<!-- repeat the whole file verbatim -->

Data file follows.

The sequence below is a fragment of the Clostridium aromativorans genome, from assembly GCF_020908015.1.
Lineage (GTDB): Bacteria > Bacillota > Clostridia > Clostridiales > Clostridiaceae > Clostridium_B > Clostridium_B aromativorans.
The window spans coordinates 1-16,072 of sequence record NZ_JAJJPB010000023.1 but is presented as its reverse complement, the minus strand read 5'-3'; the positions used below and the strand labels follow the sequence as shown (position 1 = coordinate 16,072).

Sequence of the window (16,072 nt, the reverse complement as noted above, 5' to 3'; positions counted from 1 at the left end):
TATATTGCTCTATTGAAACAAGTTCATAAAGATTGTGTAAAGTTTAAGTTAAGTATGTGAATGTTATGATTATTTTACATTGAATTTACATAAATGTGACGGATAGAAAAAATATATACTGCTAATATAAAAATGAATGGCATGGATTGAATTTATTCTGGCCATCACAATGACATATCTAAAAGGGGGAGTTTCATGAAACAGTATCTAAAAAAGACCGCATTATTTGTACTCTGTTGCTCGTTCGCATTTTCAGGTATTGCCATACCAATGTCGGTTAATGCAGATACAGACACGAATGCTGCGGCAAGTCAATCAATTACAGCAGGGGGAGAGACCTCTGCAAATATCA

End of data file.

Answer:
The sequence below is a fragment of the Clostridium aromativorans genome, from assembly GCF_020908015.1.
Lineage (GTDB): Bacteria > Bacillota > Clostridia > Clostridiales > Clostridiaceae > Clostridium_B > Clostridium_B aromativorans.
The window spans coordinates 1-16,072 of sequence record NZ_JAJJPB010000023.1 but is presented as its reverse complement, the minus strand read 5'-3'; the positions used below and the strand labels follow the sequence as shown (position 1 = coordinate 16,072).

Sequence of the window (16,072 nt, the reverse complement as noted above, 5' to 3'; positions counted from 1 at the left end):
TATATTGCTCTATTGAAACAAGTTCATAAAGATTGTGTAAAGTTTAAGTTAAGTATGTGAATGTTATGATTATTTTACATTGAATTTACATAAATGTGACGGATAGAAAAAATATATACTGCTAATATAAAAATGAATGGCATGGATTGAATTTATTCTGGCCATCACAATGACATATCTAAAAGGGGGAGTTTCATGAAACAGTATCTAAAAAAGACCGCATTATTTGTACTCTGTTGCTCGTTCGCATTTTCAGGTATTGCCATACCAATGTCGGTTAATGCAGATACAGACACGAATGCTGCGGCAAGTCAATCAATTACAGCAGGGGGAGAGACCTCTGCAAATATCA